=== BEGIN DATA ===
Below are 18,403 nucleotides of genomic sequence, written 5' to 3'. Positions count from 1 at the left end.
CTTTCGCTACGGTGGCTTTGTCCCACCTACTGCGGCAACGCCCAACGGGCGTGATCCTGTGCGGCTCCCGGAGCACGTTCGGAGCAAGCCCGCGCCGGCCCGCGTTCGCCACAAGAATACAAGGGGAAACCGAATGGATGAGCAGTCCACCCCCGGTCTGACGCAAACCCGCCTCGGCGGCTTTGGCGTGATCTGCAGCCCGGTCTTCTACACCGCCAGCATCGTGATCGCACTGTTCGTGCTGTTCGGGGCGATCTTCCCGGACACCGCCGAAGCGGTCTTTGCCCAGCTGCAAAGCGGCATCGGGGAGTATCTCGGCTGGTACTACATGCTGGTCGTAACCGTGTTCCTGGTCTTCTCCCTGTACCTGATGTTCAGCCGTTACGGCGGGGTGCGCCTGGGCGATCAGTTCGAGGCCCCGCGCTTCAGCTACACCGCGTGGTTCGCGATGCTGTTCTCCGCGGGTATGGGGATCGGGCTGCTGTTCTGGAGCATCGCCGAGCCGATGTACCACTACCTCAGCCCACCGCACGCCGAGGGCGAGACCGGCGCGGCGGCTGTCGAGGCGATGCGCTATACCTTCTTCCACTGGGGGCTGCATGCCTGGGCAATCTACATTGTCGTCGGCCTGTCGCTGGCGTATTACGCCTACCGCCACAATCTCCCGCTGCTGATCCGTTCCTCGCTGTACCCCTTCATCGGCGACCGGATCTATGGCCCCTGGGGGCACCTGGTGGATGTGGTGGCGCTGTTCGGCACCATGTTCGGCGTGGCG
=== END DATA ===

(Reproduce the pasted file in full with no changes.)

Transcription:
Below are 18,403 nucleotides of genomic sequence, written 5' to 3'. Positions count from 1 at the left end.
CTTTCGCTACGGTGGCTTTGTCCCACCTACTGCGGCAACGCCCAACGGGCGTGATCCTGTGCGGCTCCCGGAGCACGTTCGGAGCAAGCCCGCGCCGGCCCGCGTTCGCCACAAGAATACAAGGGGAAACCGAATGGATGAGCAGTCCACCCCCGGTCTGACGCAAACCCGCCTCGGCGGCTTTGGCGTGATCTGCAGCCCGGTCTTCTACACCGCCAGCATCGTGATCGCACTGTTCGTGCTGTTCGGGGCGATCTTCCCGGACACCGCCGAAGCGGTCTTTGCCCAGCTGCAAAGCGGCATCGGGGAGTATCTCGGCTGGTACTACATGCTGGTCGTAACCGTGTTCCTGGTCTTCTCCCTGTACCTGATGTTCAGCCGTTACGGCGGGGTGCGCCTGGGCGATCAGTTCGAGGCCCCGCGCTTCAGCTACACCGCGTGGTTCGCGATGCTGTTCTCCGCGGGTATGGGGATCGGGCTGCTGTTCTGGAGCATCGCCGAGCCGATGTACCACTACCTCAGCCCACCGCACGCCGAGGGCGAGACCGGCGCGGCGGCTGTCGAGGCGATGCGCTATACCTTCTTCCACTGGGGGCTGCATGCCTGGGCAATCTACATTGTCGTCGGCCTGTCGCTGGCGTATTACGCCTACCGCCACAATCTCCCGCTGCTGATCCGTTCCTCGCTGTACCCCTTCATCGGCGACCGGATCTATGGCCCCTGGGGGCACCTGGTGGATGTGGTGGCGCTGTTCGGCACCATGTTCGGCGTGGCG